Posted on 06/23/2015

By Lora Mays, Product Marketing Manager

You’ve checked everything off the list for what you need to do to create a successful preventive maintenance (PM) program. You created standardized operating procedures, established maintenance schedules for your equipment, set service-level agreements for your team to adhere to and started to analyze the data… but you aren’t seeing any changes in the performance of your equipment. Now what?

Even though you’ve checked off every box for creating a PM program, there may be opportunities to improve and see the benefits from a strong PM program. Ask yourself these five questions to see how you can improve your PM program:

Did you gather benchmark metrics?

Benchmark metrics indicate where you currently stand with your preventive maintenance program. These metrics can include the number of PMs that you complete on a monthly basis, or analyze how much time your team spends on preventive vs. reactive maintenance activities.

Without having these in place, it can be challenging to determine how much your team has improved. On top of benchmarking where you currently stand today, you need to set metrics for where you want to see your team in a quarter, year or five years. In doing so, they can have a clear understanding of what they need to strive towards.

Do you have a central database for information?

Setting standardized operating procedures is a step in the right direction for having a world-class preventive maintenance program, but they are useless if not everyone on the team can access them.

The best way to solve this is to invest in a computerized maintenance management solution (CMMS), which serves as a single source of truth for all information that your facility and maintenance management team needs. As a result, you can automate preventive maintenance schedules and ensure that each PM is done in a consistent and accurate manner.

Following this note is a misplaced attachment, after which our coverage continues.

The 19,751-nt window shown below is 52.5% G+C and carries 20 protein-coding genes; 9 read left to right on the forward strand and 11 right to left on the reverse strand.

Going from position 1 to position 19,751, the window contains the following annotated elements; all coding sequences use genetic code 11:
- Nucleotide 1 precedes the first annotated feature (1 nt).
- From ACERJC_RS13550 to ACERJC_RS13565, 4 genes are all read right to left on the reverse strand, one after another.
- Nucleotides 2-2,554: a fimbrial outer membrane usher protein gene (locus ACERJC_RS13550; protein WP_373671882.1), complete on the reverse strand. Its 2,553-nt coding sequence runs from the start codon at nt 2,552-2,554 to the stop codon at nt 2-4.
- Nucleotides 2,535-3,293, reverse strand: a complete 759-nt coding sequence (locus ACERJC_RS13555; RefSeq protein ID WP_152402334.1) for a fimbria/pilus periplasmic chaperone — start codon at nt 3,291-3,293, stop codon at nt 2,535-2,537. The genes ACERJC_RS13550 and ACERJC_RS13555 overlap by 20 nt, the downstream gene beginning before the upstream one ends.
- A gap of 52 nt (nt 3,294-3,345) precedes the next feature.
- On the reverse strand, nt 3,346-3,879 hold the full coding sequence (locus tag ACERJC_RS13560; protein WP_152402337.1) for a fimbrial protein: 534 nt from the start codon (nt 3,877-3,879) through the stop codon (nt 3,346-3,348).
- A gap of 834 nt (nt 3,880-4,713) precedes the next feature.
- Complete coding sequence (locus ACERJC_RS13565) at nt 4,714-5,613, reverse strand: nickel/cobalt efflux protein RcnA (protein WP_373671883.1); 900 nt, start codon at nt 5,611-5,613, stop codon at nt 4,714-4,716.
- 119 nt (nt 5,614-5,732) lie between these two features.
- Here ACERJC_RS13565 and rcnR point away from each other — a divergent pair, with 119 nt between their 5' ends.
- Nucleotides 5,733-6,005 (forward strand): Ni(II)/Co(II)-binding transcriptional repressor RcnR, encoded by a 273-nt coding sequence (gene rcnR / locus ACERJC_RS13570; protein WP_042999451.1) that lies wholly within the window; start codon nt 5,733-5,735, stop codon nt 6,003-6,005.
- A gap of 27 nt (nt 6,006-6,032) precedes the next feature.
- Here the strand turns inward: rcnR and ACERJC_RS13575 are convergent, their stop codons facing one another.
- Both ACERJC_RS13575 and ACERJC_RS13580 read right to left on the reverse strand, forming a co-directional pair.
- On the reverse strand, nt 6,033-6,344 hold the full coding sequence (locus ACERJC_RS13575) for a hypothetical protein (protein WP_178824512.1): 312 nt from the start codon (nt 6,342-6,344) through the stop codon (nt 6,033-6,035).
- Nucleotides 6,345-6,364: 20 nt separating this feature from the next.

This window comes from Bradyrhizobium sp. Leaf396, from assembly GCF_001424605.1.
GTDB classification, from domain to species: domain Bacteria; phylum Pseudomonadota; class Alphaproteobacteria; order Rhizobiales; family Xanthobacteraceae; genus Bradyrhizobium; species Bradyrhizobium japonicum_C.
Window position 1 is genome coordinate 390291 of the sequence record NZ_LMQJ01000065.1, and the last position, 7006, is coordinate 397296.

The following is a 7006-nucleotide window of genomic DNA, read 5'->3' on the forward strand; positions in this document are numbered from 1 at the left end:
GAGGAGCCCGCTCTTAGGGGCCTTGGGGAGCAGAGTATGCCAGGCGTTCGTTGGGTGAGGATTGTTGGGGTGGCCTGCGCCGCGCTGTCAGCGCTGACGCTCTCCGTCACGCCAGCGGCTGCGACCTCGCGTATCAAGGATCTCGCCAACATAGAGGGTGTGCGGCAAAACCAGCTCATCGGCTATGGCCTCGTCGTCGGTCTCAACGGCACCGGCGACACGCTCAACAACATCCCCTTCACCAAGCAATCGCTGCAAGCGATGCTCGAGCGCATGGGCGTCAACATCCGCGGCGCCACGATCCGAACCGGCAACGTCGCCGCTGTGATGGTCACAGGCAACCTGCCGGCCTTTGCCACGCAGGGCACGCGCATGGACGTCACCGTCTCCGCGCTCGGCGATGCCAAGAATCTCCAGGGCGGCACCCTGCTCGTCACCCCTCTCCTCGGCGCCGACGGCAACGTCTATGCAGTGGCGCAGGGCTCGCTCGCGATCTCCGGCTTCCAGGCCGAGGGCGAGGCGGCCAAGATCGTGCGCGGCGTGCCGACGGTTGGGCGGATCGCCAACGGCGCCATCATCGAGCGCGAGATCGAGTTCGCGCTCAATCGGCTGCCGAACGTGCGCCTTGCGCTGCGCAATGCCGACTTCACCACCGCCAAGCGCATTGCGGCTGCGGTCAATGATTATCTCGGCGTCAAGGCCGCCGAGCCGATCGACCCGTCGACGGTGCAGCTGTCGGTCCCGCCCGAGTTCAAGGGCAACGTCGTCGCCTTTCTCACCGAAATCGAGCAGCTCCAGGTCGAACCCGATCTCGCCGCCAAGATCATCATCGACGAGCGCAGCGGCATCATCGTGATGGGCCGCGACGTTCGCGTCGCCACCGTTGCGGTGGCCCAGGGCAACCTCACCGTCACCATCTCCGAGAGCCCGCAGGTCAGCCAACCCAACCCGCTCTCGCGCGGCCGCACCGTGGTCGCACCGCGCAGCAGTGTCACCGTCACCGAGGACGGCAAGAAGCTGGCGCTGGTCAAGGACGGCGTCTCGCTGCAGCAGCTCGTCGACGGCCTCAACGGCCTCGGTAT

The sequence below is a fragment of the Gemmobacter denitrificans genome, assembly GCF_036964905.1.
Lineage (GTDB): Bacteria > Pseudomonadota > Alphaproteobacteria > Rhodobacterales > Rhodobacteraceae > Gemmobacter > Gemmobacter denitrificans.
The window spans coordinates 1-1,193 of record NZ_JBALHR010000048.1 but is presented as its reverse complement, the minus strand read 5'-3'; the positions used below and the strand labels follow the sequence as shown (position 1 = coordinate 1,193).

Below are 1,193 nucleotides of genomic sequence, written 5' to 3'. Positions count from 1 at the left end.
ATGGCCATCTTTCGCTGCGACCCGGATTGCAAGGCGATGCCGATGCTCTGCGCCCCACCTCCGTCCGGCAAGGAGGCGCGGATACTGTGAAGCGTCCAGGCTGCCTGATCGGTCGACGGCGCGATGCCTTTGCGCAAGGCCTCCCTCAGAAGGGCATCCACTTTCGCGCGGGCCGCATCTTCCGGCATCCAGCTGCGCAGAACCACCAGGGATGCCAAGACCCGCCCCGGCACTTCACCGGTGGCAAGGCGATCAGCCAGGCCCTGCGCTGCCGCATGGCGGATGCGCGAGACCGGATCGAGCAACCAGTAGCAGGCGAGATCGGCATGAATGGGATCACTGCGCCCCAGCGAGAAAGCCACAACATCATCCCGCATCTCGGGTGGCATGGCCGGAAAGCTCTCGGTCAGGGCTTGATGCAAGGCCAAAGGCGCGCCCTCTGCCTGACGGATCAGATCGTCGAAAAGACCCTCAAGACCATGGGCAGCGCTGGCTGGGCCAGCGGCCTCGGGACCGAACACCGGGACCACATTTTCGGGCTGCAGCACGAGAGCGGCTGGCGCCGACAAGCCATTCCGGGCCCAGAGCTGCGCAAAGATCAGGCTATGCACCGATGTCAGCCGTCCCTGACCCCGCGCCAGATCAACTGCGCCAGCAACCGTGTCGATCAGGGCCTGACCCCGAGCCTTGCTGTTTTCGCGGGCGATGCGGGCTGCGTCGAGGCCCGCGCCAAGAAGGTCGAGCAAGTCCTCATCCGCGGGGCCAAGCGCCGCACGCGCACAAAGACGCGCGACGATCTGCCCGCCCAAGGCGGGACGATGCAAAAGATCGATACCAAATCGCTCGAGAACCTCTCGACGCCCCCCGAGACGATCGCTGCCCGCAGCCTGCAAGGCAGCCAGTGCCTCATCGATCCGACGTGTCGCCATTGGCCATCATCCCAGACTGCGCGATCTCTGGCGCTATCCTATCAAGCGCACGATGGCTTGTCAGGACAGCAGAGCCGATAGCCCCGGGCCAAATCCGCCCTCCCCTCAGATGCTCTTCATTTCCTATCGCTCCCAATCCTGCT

Are you following the 10% rule?

The 10 percent rule can transform a good PM program to one of world-class levels. This rule dictates the timeline for completing preventive maintenance routines to ensure that it’s providing the benefits to the equipment and your team. In the case of a monthly preventive maintenance routine, technicians must complete the PM within 1-1/2 days before or after the start date of the PM. Learn more about the 10 percent rule in this blog post.  

Have you implemented the program for longer than a quarter?

While you will see some immediate gains from implementing a preventive maintenance routine, the biggest benefit of implementing a PM program will be tracked over time.

Because of this, it most likely is challenging to track any key trends that you’ve seen with the equipment if you haven’t had a PM program in place for longer than a quarter. Have patience and give the program some more time.

Did you ask technicians for feedback?

To find out if your preventive maintenance program has gaps, your data can only tell you part of the story. Technicians and other employers who are carrying out the program serve as the best resource to learn where you can improve your current program, particularly if it’s one that you recently put into place.

Read our FREE white paper to learn how you can implement a world-class preventive maintenance program.